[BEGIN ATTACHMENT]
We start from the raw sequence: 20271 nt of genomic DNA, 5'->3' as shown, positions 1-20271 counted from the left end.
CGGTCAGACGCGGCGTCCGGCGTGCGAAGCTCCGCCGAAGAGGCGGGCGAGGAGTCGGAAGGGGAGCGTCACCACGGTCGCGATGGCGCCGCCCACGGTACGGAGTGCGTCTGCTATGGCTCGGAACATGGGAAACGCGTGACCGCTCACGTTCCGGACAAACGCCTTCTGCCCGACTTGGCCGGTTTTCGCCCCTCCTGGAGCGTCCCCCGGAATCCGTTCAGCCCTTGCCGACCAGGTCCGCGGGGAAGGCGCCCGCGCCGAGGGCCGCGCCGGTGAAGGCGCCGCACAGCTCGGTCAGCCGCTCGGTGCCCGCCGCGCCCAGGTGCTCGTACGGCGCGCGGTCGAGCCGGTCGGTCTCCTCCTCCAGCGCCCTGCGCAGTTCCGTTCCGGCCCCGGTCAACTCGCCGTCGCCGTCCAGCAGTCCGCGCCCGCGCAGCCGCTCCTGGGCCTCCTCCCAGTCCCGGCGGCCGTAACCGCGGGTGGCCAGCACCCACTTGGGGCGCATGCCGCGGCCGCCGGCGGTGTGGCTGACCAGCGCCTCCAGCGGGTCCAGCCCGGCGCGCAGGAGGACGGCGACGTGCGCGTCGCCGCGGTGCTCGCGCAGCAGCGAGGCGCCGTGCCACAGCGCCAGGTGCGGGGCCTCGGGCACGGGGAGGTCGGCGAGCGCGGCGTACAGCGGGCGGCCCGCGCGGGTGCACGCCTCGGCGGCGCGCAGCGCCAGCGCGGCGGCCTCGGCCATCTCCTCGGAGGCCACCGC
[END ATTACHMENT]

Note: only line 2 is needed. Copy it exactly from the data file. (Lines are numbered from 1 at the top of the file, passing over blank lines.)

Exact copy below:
CGGTCAGACGCGGCGTCCGGCGTGCGAAGCTCCGCCGAAGAGGCGGGCGAGGAGTCGGAAGGGGAGCGTCACCACGGTCGCGATGGCGCCGCCCACGGTACGGAGTGCGTCTGCTATGGCTCGGAACATGGGAAACGCGTGACCGCTCACGTTCCGGACAAACGCCTTCTGCCCGACTTGGCCGGTTTTCGCCCCTCCTGGAGCGTCCCCCGGAATCCGTTCAGCCCTTGCCGACCAGGTCCGCGGGGAAGGCGCCCGCGCCGAGGGCCGCGCCGGTGAAGGCGCCGCACAGCTCGGTCAGCCGCTCGGTGCCCGCCGCGCCCAGGTGCTCGTACGGCGCGCGGTCGAGCCGGTCGGTCTCCTCCTCCAGCGCCCTGCGCAGTTCCGTTCCGGCCCCGGTCAACTCGCCGTCGCCGTCCAGCAGTCCGCGCCCGCGCAGCCGCTCCTGGGCCTCCTCCCAGTCCCGGCGGCCGTAACCGCGGGTGGCCAGCACCCACTTGGGGCGCATGCCGCGGCCGCCGGCGGTGTGGCTGACCAGCGCCTCCAGCGGGTCCAGCCCGGCGCGCAGGAGGACGGCGACGTGCGCGTCGCCGCGGTGCTCGCGCAGCAGCGAGGCGCCGTGCCACAGCGCCAGGTGCGGGGCCTCGGGCACGGGGAGGTCGGCGAGCGCGGCGTACAGCGGGCGGCCCGCGCGGGTGCACGCCTCGGCGGCGCGCAGCGCCAGCGCGGCGGCCTCGGCCATCTCCTCGGAGGCCACCGC